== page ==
Pine Tree in Spring
(for Léon Damas *)
of green memory
across the breach of a desolate hour
that stood guard
alone in austere emeraldry
over Nature’s recumbent standard
lost now in the shade
of traitors decked out flamboyantly
marching back unabashed to the colours they betrayed
erect and trustworthy
What school can teach me
your silent, stubborn fidelity?
*Léon Damas, 1912-1978, French poet, born in French Guiana (“Guyane”); one of the founders,
along with Léopold Senghor and Aimé Césaire, of the “Négritude” literary and ideological movement
. . .
Their Idiot Song
These fellows, the old pagan said, surely are out of their mind – that old proudly impervious derelict skirted long ago by floodwaters of salvation: Behold the great and gory handiwork of Death displayed for all on dazzling sheets this hour of day its twin nostrils plugged firmly with stoppers of wool and they ask of him: Where is thy sting?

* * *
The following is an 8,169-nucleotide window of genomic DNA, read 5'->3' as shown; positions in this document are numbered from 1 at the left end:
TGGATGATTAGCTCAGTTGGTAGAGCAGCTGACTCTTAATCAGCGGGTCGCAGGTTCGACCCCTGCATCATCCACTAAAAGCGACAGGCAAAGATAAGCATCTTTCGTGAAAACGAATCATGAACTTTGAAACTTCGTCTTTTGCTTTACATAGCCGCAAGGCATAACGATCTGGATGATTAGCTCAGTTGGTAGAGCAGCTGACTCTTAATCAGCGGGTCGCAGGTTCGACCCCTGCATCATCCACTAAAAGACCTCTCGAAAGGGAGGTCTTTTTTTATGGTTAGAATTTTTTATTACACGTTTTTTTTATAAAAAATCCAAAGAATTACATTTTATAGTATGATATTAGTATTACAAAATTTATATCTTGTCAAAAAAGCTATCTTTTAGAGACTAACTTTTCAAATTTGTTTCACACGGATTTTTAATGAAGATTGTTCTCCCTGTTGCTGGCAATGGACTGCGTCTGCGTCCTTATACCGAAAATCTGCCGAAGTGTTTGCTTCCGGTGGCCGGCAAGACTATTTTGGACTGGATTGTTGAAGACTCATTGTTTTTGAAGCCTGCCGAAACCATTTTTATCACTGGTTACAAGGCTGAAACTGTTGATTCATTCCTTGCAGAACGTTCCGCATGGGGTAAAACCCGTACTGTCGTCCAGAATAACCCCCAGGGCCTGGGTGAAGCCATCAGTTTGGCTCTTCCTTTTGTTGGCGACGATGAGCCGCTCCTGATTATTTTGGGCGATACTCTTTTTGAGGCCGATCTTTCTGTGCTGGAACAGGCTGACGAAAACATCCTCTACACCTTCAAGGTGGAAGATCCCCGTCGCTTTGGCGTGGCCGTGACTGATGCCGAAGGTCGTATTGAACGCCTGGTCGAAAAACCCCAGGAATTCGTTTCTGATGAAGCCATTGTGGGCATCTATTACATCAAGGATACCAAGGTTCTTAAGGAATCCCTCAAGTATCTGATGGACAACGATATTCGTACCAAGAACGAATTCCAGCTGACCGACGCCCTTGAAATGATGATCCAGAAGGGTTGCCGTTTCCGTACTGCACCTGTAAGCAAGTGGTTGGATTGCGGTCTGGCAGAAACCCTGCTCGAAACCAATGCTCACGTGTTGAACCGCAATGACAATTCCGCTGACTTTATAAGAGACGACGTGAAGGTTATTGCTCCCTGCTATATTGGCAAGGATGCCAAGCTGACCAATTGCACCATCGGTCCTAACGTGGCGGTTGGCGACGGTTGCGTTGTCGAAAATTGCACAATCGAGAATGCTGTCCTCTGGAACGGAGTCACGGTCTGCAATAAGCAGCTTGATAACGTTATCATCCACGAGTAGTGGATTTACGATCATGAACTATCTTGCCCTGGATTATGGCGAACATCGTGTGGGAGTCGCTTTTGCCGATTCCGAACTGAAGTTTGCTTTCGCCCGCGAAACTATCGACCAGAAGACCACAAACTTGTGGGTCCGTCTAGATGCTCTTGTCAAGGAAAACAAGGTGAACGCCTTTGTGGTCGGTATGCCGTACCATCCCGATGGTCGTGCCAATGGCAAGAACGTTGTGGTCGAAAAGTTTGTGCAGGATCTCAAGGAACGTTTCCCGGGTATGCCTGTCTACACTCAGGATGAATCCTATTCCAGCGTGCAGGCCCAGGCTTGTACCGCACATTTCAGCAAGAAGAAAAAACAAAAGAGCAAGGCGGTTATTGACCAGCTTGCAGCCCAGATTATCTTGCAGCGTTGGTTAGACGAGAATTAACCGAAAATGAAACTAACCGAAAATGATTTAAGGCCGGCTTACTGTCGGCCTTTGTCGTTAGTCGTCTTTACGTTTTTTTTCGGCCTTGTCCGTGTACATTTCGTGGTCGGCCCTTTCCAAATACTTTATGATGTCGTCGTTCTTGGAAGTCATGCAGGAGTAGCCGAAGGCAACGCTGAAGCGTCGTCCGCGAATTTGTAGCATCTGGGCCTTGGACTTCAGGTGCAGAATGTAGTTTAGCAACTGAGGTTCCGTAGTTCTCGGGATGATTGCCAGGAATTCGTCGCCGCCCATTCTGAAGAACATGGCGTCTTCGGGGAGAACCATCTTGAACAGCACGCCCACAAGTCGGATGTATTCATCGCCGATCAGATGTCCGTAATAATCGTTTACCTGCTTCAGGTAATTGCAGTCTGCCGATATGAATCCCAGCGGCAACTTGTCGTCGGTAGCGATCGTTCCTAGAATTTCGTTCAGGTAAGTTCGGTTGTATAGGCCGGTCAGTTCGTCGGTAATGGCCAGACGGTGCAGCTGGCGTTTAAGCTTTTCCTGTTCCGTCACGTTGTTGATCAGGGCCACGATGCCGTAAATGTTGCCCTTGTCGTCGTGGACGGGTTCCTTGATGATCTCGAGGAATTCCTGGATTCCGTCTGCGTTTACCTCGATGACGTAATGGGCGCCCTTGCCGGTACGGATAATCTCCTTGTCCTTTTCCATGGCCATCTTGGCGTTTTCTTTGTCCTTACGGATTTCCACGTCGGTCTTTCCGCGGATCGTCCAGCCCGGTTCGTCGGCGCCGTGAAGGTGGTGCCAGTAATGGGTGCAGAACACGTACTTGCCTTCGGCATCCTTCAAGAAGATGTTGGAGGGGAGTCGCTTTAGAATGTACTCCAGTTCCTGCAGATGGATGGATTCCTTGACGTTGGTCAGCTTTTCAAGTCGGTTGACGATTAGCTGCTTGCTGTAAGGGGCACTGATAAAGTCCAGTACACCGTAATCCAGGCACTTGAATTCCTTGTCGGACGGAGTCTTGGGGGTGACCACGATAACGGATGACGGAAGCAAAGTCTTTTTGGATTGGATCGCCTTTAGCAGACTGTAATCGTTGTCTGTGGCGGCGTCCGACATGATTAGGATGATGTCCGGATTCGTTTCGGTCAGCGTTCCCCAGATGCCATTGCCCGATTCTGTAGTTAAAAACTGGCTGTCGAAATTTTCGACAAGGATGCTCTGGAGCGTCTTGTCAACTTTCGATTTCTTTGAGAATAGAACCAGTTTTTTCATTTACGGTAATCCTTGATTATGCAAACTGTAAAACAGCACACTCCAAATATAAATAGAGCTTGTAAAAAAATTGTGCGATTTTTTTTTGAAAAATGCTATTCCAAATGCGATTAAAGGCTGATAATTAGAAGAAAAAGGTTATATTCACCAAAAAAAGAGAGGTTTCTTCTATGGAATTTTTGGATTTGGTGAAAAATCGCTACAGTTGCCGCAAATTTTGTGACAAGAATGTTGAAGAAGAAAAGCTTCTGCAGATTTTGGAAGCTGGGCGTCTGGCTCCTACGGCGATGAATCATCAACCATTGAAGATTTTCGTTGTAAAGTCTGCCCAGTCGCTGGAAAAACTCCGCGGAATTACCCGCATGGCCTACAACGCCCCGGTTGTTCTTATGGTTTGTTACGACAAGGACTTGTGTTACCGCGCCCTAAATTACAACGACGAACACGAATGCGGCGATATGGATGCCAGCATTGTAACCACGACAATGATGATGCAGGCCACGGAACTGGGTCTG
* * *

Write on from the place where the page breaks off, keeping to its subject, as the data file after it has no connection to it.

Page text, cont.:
Sing on, good fellows, sing on!
Someday when it is you he decks out on his great iron bed with cotton wool for your breath, his massing odours mocking your pitiful makeshift defences of face powder and township ladies’ lascivious scent, these others roaming yet his roomy chicken coop will be singing and asking still but
YOU by then no longer will be in doubt!
. . .
Chinua Achebe was born in Nigeria in 1930,
of the Igbo People. He is a world-famous poet and writer,
and his first novel, “Things Fall Apart”, is among the most
widely-read books in African literature.
. . . . .